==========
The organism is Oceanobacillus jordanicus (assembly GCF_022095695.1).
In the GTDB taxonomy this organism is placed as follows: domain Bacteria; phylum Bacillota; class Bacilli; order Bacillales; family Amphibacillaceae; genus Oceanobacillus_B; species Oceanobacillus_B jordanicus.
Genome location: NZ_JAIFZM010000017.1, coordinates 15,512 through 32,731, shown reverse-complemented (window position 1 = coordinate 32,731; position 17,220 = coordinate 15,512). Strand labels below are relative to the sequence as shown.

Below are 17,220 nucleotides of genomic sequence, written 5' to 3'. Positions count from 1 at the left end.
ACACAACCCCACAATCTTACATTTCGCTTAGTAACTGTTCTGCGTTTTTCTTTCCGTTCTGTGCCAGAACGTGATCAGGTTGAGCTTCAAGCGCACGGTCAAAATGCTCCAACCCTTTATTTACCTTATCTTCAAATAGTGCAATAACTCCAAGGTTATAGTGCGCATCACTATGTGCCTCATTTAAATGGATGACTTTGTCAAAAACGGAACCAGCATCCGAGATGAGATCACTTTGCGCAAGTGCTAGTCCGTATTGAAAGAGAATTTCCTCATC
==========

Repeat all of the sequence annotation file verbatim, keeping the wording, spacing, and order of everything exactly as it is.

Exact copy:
The organism is Oceanobacillus jordanicus (assembly GCF_022095695.1).
In the GTDB taxonomy this organism is placed as follows: domain Bacteria; phylum Bacillota; class Bacilli; order Bacillales; family Amphibacillaceae; genus Oceanobacillus_B; species Oceanobacillus_B jordanicus.
Genome location: NZ_JAIFZM010000017.1, coordinates 15,512 through 32,731, shown reverse-complemented (window position 1 = coordinate 32,731; position 17,220 = coordinate 15,512). Strand labels below are relative to the sequence as shown.

Below are 17,220 nucleotides of genomic sequence, written 5' to 3'. Positions count from 1 at the left end.
ACACAACCCCACAATCTTACATTTCGCTTAGTAACTGTTCTGCGTTTTTCTTTCCGTTCTGTGCCAGAACGTGATCAGGTTGAGCTTCAAGCGCACGGTCAAAATGCTCCAACCCTTTATTTACCTTATCTTCAAATAGTGCAATAACTCCAAGGTTATAGTGCGCATCACTATGTGCCTCATTTAAATGGATGACTTTGTCAAAAACGGAACCAGCATCCGAGATGAGATCACTTTGCGCAAGTGCTAGTCCGTATTGAAAGAGAATTTCCTCATC